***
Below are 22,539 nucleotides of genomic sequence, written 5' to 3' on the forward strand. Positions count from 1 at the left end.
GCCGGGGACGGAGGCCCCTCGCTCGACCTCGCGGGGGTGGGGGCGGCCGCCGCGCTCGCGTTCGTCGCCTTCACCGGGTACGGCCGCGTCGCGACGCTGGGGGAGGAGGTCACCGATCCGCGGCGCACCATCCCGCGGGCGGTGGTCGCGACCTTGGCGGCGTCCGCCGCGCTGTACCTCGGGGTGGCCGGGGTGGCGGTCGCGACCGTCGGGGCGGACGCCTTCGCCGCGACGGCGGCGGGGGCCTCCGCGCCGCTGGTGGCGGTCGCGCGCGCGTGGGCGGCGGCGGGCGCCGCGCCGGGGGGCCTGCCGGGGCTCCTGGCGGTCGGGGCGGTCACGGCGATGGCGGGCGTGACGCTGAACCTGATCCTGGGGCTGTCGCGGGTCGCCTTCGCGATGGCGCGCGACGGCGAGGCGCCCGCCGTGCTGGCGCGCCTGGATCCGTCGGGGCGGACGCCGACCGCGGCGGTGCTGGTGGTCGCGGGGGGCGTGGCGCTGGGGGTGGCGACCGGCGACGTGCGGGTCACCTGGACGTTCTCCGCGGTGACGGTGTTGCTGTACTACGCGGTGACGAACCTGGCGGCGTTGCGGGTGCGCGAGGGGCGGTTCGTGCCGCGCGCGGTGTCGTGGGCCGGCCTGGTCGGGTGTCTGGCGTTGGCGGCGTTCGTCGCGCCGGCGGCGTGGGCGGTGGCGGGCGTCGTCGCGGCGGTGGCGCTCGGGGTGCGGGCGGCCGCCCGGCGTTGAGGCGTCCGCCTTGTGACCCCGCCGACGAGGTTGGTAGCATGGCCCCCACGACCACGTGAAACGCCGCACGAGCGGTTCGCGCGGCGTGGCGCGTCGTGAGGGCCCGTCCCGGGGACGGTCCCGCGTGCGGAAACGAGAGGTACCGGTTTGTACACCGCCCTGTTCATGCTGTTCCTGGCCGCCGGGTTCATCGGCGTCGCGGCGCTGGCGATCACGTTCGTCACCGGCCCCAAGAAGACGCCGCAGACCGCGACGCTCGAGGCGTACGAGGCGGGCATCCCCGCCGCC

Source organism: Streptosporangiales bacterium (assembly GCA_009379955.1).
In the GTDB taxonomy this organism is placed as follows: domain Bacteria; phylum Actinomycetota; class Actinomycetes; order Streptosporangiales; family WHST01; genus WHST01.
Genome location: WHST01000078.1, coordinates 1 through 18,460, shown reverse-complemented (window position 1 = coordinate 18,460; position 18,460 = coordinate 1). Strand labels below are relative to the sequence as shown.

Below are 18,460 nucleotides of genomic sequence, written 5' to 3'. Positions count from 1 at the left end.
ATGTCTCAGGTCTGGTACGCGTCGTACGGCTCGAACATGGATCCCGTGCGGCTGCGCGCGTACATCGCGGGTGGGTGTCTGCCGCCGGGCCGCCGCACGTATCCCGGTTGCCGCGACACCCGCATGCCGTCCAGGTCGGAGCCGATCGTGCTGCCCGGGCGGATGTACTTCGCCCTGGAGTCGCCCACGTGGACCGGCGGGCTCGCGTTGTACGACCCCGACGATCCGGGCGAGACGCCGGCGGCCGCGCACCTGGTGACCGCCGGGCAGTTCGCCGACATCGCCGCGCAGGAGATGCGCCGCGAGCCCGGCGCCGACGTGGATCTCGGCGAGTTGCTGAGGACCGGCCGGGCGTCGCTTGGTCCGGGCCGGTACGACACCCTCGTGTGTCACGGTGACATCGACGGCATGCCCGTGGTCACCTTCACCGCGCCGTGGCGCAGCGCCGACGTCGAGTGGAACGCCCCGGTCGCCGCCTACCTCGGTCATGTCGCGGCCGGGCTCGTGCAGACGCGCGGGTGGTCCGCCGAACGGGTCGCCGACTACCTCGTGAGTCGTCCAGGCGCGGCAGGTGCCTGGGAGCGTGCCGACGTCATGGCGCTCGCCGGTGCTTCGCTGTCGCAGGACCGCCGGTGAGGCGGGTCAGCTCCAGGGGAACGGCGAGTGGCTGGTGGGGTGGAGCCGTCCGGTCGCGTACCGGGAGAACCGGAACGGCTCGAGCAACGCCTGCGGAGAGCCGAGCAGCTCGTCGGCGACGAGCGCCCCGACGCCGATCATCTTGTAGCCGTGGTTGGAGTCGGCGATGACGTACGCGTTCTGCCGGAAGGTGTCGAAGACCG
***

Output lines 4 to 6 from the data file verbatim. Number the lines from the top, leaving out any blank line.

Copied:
In the GTDB taxonomy this organism is placed as follows: domain Bacteria; phylum Actinomycetota; class Actinomycetes; order Streptosporangiales; family WHST01; genus WHST01.
Genome location: WHST01000078.1, coordinates 1 through 18,460, shown reverse-complemented (window position 1 = coordinate 18,460; position 18,460 = coordinate 1). Strand labels below are relative to the sequence as shown.

Below are 18,460 nucleotides of genomic sequence, written 5' to 3'. Positions count from 1 at the left end.